Financial Wellness Student Loans

Graduating Harvard University students celebrate their degrees during commencement ceremonies, on May 25, in Cambridge, Mass. Student loan payments resume in October after a three-year pause due to the pandemic. Steven Senne/Associated Press

NEW YORK – Millions of Americans must start repaying their federal student loans again in October, with monthly payments averaging hundreds of dollars a month. To get ready, borrowers are cutting expenses, taking on additional work, and looking for options to reduce their monthly payments.

Megan McClelland, 38, said she has started asking for October shifts with a catering company and a winery to help supplement her income.

McClelland’s main job is as a counselor at Petaluma High School in California. During the more than three years payments were suspended because of the pandemic, but she paid off her car loan and was able to save for the first time. She’ll put the $235 she was spending on her car payment toward her student loan, but that still leaves another $270 or so she’ll have to reallocate or earn.

“It had been a huge relief the past few years to not have that financial burden,” she said. “In the next months, I’m looking to see where I can scale back in my budget. Probably less going out to eat, and more picking up side gigs.”

Justin Cole, 35, of Little Rock, Arkansas, said he doesn’t know how he’s going to come up with the $166 a month he’ll owe starting in October. That’s the estimated payment on his roughly $19,000 of loans from paying for college more than 10 years ago.

“I’m already in a mountain of debt, and while I just got a raise at work, it doesn’t go into effect until we’re fully staffed at my family practice clinic,” he said.


Cole works in the front office at a medical practice, checking in patients, handling records, and managing payment collection. Some of his other debt comes from medical expenses after a car accident early in the pandemic.

“If those loans were forgiven, I could finally work on getting my credit up and saving money for once,” he said. “If they were forgiven out of the blue, I’d be ecstatic.”

The Supreme Court in July rejected a plan by President Biden’s administration to wipe away $400 billion in student loan debt.

For now, Cole has applied for adjustments to his payments based on both the new SAVE plan and prior income-driven repayment options, which are listed as processing and “in review” on his account. The SAVE, or “Saving on a Valuable Education,” plan allows borrowers to make lower payments based on a percentage of their discretionary income.

His major household expenses are “rent, car payments, groceries, and utilities – the same as everybody else,” he said.

Not yet clear is how millions of people suddenly having less discretionary income might affect the economy.


On an earnings call last month, the chief financial officer of Target said that student loan payments restarting will “put additional pressure on the already-strained budgets of tens of millions of households,” a sentiment echoed by the financial chiefs of Best Buy and other retailers.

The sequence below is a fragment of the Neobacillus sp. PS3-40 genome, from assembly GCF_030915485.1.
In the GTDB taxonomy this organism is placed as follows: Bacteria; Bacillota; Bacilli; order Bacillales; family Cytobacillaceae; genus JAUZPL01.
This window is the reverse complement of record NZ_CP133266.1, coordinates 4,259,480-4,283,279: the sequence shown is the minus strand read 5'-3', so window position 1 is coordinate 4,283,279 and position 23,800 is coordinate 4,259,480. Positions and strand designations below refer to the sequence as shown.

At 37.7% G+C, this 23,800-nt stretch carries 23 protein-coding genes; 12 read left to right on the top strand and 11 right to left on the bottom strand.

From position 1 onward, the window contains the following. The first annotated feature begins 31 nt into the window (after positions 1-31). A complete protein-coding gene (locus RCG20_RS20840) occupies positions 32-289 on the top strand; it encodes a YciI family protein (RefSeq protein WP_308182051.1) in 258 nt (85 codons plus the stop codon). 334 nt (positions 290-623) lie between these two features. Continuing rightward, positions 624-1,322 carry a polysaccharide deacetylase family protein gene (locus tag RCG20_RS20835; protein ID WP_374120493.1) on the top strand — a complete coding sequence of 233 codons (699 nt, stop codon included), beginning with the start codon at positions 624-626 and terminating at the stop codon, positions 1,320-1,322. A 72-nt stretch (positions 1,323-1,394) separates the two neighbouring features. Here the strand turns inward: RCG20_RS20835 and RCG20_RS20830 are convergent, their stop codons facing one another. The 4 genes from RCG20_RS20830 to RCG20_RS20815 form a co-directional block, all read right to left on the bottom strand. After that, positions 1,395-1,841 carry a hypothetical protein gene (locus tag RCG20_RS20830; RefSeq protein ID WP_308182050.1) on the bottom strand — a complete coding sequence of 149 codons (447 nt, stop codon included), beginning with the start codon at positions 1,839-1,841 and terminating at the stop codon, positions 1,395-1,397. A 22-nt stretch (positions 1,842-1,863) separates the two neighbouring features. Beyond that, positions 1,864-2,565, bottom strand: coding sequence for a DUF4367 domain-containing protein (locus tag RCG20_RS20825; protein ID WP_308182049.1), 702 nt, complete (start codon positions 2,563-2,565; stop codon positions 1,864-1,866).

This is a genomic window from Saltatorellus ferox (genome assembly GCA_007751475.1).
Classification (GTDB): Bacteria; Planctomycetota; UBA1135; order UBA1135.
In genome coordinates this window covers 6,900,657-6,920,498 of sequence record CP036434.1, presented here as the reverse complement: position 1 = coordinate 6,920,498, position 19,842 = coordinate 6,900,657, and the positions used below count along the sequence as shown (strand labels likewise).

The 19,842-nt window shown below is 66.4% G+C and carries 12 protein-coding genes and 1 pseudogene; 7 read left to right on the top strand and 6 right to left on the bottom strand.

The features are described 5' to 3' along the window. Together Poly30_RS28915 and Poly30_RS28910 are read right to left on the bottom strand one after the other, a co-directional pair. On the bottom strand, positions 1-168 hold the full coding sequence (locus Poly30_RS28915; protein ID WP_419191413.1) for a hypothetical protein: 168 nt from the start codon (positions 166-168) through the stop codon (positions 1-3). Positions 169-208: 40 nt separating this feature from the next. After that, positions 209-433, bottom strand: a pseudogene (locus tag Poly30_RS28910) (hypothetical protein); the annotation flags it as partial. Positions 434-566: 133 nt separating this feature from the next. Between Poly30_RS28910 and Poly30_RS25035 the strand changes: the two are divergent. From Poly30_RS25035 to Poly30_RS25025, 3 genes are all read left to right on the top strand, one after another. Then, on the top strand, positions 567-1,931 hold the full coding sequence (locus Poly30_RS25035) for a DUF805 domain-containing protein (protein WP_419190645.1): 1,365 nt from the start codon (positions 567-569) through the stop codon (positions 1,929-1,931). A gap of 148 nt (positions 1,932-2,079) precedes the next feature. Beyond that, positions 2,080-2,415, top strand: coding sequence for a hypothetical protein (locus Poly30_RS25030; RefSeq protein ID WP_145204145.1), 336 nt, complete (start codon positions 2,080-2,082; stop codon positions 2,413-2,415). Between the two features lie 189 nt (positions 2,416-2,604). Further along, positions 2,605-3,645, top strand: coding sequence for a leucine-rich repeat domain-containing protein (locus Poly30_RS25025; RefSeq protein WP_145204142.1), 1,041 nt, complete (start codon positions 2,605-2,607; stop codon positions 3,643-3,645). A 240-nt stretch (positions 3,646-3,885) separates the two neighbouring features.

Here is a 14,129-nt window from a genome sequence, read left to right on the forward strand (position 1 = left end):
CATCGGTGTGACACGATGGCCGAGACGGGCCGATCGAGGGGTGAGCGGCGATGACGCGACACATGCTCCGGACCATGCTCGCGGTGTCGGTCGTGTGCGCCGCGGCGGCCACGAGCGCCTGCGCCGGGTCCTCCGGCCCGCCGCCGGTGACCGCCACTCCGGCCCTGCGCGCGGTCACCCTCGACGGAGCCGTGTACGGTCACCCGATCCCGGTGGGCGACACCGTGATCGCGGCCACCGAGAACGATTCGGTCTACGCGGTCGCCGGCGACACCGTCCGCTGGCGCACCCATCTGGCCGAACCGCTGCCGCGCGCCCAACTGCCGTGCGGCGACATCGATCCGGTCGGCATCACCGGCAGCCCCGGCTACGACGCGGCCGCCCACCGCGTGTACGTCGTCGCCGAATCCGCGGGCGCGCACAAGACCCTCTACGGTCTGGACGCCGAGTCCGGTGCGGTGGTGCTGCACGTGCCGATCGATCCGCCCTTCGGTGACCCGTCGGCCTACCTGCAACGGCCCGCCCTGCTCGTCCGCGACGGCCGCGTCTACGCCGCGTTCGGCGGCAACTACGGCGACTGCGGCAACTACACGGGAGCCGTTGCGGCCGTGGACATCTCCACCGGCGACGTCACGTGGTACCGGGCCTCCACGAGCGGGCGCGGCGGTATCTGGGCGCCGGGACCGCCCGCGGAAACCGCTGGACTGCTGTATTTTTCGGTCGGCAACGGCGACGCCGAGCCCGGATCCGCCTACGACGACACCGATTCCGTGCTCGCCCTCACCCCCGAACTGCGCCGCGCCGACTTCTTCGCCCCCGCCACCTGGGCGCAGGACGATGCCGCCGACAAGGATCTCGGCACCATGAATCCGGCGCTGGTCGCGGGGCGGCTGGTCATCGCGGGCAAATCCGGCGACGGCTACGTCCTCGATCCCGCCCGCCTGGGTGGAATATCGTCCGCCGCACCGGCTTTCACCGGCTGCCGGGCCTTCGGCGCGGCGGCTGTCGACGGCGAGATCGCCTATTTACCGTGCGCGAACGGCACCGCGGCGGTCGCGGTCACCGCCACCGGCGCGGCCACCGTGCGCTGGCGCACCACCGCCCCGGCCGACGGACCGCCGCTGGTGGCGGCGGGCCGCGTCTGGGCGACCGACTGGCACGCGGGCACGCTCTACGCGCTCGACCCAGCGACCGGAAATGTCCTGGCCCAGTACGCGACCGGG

In the Federal Reserve’s latest survey of economic conditions, one restaurant industry observer in Boston said workers are taking on more hours, and, for the first time, credit card debt has topped $1 trillion. According to credit bureau TransUnion, more than half of student loan holders added credit card debt during the pandemic. Meanwhile, consumer savings, which peaked in 2021, are on the decline.

McClelland qualifies for Public Service Loan Forgiveness as a public school teacher who will have worked in the field for 10 years next March. She’s putting her loans to hopefully receive that cancellation next year. The program erases remaining debts for federal student loan holders who work in public service while making 10 years of payments.

“I only have six payments to go, but it’s still stressful,” she said. “I have to find about $500 a month starting next month towards this payment that I haven’t had in so long.”

The Public Service Loan Forgiveness program is one of several avenues for relief still available to many with student debt. After Biden’s original plan for forgiveness was struck down by the Supreme Court in July, the White House has said it will use the Higher Education Act to bring cancellation to more borrowers. It’s currently undergoing a process known as “negotiated rule-making” to determine the details of that plan.

Other sources of relief for borrowers include false certification, borrower defense, closed school, total/permanent disability discharges, and alternate repayment programs like income-driven repayment.


McClelland, for her part, said she now spends a lot of time counseling high school students on how to avoid taking on burdensome loans.

“I had no financial guidance when I was younger, from my parents or school,” she said. “I didn’t even understand the long-term impact.”

Despite working while in school and since – moonlighting at Starbucks, wineries, and restaurants as well as counseling – McClelland still has a balance of about $38,000 in debt, from original loans of $10,000 towards her undergraduate studies and $40,000 for her master in counseling at Sonoma State.

“I knew I wanted to go to college, and my parents didn’t have any money,” McClelland said. “I tell kids all the time, openly, ‘As someone who was once in your shoes, I highly recommend finding a way to avoid taking out loans.’ When you’re 17 or 18 years old, you think, ‘Oh, sure, I’ll figure this out.’ Then it’s frustrating to still be in this financial situation.”

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